Friday, April 28, 2006

Do Be Adobe

My money in the emerging VOD market is on somewhat of a darkhorse: Adobe, whose acquisition of Macromedia a year ago is starting to look like genius. I've been really impressed by YouTube's streaming quality -- esp. given that they now have 6 million daily users worldwide. They are using Macromedia Flash to deliver the goods. Michelle Malkin's new Vlog, Hot Air, also looks like they are using Flash. Looks great (as does Michelle...), and has never crashed my system or stalled to buffer.

But I think Yahoo's longterm strategy in this sector is pretty smart.

By integrating Yahoo's existing, ZIP-code-based TV listings - which the company has made available for years - into the software the company initially developed for downloading music videos via broadband, Yahoo is putting two and two together, converting users' PCs into a low-cost equivalent of TiVo...without the service charge.

...a user of Yahoo's new Go for TV Beta service can utilize the listing service to program her PC to record video from the card, onto her local hard drive. The video source isn't the Internet, of course, but the cable service, or even a simple coaxial lead from an aerial antenna. The equipment, therefore, is entirely customer-owned, and the service is pre-existing... so they avoid TiVo's service charges. For a three-year service plan, TiVo waives the fee for hardware, but charges customers $16.95 per month. Meanwhile, an ATI TV Wonder Elite PCI card costs about $120 - an investment many of Go for TV's users have already made. Suddenly, Yahoo makes a very compelling case for carving a new niche for itself, not from its old territory of search, but directly from the heart of the burgeoning video-on-demand industry where standards and practices still have yet to be decided.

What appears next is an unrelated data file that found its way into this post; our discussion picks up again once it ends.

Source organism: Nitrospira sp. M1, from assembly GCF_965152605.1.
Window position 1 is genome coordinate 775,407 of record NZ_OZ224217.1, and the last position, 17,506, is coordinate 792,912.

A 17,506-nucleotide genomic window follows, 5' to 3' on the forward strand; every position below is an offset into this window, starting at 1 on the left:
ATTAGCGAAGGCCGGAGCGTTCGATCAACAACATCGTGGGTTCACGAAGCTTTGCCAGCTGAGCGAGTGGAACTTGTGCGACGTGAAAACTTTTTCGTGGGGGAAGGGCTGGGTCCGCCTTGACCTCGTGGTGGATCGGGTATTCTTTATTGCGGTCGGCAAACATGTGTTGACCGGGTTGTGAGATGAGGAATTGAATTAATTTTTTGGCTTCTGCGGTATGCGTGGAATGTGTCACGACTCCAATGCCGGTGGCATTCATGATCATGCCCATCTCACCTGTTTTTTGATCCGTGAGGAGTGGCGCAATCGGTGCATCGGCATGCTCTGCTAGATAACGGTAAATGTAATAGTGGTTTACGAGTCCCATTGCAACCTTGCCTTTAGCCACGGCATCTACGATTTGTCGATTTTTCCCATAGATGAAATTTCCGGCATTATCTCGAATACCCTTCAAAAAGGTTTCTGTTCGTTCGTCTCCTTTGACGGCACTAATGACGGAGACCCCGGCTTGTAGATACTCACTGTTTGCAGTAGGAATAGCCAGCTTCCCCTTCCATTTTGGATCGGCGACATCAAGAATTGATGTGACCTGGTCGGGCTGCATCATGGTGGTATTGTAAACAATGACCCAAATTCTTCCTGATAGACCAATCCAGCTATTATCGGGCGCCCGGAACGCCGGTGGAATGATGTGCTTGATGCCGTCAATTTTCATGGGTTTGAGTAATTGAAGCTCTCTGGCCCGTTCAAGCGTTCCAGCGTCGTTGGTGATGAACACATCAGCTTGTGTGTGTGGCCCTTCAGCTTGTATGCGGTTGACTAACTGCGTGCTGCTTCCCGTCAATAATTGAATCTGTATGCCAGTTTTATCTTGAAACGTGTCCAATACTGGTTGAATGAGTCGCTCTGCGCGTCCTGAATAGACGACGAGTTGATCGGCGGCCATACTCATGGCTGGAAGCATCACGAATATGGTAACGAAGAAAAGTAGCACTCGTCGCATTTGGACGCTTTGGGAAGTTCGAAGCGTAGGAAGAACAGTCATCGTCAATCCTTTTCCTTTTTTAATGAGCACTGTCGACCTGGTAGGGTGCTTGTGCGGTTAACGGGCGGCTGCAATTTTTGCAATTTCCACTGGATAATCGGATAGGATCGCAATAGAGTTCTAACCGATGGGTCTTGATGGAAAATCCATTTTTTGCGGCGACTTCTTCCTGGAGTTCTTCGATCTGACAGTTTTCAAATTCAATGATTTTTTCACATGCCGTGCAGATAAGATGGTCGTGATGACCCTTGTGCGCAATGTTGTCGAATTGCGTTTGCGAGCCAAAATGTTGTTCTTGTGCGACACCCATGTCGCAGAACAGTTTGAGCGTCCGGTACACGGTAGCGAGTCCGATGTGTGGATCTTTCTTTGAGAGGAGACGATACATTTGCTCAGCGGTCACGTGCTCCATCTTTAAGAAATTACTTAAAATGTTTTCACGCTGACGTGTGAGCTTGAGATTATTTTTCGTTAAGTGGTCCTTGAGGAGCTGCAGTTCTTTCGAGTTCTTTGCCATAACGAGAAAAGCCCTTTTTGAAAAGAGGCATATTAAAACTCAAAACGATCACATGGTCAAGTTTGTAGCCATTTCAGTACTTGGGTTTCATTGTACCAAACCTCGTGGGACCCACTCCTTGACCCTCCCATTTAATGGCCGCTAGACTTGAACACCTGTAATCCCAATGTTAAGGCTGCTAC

I was one of Tivo's first few thousand customers, but have never bought stock in the company, mainly because of early patent-issues, and later because it seemed so displaceable by bigger players in the market. Their interface is the best of any DVR available, and their name, like Google, has become an eponymous verb. So maybe they will make it still. More likely, an almost certain takeover candidate.


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